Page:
Emails from US Government Agencies compromised by cyberattack backed by China
An unnamed agency in the Federal Civilian Executive Branch (FCEB) of the United States in mid June 2023 detected unusual email activity. This discovery led to Microsoft uncovering a new espionage campaign connected to China, targeting approximately two dozen organizations.
In July , 2023, the U.S. Cybersecurity and Infrastructure Security Agency (CISA) and the Federal Bureau of Investigation (FBI) jointly released a cybersecurity advisory providing more details. According to the authorities, in June 2023, a Federal Civilian Executive Branch agency detected suspicious activity within their Microsoft 365 (M365) cloud environment.
Microsoft subsequently determined that advanced persistent threat (APT) actors had gained unauthorized access to and exfiltrated unclassified Exchange Online Outlook data.
Although the specific government agency involved was not disclosed. In addition to the State Department, the campaign targeted the Commerce Department, as well as the email accounts of a congressional staffer, a U.S. human rights advocate. The number of affected organizations in the U.S. is estimated to be less than ten.
The disclosure of these events followed Microsoft's attribution of the campaign to an emerging "China-based threat actor" named Storm-0558. This threat actor primarily focuses on government agencies in Western Europe and specializes in espionage and data theft. Evidence collected so far indicates that the malicious activity began a month before its detection.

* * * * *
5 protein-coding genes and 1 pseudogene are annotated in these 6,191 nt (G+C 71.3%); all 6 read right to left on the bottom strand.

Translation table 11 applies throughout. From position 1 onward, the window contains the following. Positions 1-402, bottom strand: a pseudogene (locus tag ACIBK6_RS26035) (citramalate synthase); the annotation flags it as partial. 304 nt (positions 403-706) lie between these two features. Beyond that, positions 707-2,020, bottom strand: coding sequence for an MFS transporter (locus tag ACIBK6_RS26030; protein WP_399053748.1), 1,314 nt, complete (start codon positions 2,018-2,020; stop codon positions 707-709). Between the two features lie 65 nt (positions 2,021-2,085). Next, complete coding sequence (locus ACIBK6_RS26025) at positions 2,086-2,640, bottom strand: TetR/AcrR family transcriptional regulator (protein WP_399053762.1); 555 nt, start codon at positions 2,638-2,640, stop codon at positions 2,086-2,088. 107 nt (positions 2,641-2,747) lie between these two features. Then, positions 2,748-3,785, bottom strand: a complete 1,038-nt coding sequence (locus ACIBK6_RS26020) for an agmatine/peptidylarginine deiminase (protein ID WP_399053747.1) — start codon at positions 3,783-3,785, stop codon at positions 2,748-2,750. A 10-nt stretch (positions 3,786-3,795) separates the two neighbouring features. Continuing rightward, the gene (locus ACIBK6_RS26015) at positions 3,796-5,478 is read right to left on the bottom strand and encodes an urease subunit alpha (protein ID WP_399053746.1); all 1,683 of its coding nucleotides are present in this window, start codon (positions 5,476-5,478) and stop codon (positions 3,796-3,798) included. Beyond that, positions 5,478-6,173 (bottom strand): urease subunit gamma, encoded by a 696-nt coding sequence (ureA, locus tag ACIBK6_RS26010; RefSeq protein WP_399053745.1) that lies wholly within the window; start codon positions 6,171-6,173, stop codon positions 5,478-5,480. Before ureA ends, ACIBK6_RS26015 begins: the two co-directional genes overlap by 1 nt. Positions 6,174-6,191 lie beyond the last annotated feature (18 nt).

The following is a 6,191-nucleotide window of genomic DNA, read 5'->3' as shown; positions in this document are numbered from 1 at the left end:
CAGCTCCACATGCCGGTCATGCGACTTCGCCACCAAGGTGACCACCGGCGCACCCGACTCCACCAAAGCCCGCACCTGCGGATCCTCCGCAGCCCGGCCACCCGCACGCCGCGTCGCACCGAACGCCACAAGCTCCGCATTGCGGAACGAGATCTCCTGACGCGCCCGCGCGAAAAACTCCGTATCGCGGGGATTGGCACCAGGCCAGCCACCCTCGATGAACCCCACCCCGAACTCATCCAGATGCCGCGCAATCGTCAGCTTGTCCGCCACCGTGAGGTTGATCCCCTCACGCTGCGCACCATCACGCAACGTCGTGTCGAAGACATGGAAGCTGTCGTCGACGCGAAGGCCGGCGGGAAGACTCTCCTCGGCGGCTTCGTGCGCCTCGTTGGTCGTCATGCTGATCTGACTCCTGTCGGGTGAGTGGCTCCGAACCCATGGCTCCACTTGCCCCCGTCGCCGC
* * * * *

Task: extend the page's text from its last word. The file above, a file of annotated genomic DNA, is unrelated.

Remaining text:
China, however, has rejected the accusations, stating that the U.S. is "the world's biggest hacking empire and global cyber thief." China also insisted that the U.S. should clarify its own cyber attack activities and refrain from spreading disinformation to divert public attention.
The attack involved the use of forged authentication tokens by the cyberspies to gain access to customer email accounts through Outlook Web Access in Exchange Online (OWA) and Outlook.com. These tokens were forged using a Microsoft account (MSA) consumer signing key that the threat actors had acquired. The precise method through which they obtained the key remains unclear.
Two custom malware tools, namely Bling and Cigril, were employed by the threat actor Storm-0558. Cigril, described as a trojan, decrypts encrypted files and executes them directly from system memory to evade detection.
CISA revealed that the FCEB agency was able to identify the breach by utilizing enhanced logging in Microsoft Purview Audit, specifically by monitoring the MailItemsAccessed mailbox-auditing action.
Furthermore, the agency recommends that organizations enable Purview Audit (Premium) logging, activate Microsoft 365 Unified Audit Logging (UAL), and ensure that logs are searchable by operators. These measures will facilitate the detection and investigation of similar activities, allowing organizations to distinguish them from normal behavior within the environment.
CISA and the FBI also emphasized the importance of organizations familiarizing themselves with baseline patterns and identifying anomalies to better comprehend abnormal traffic. By doing so, organizations can enhance their ability to recognize and respond to such threats effectively.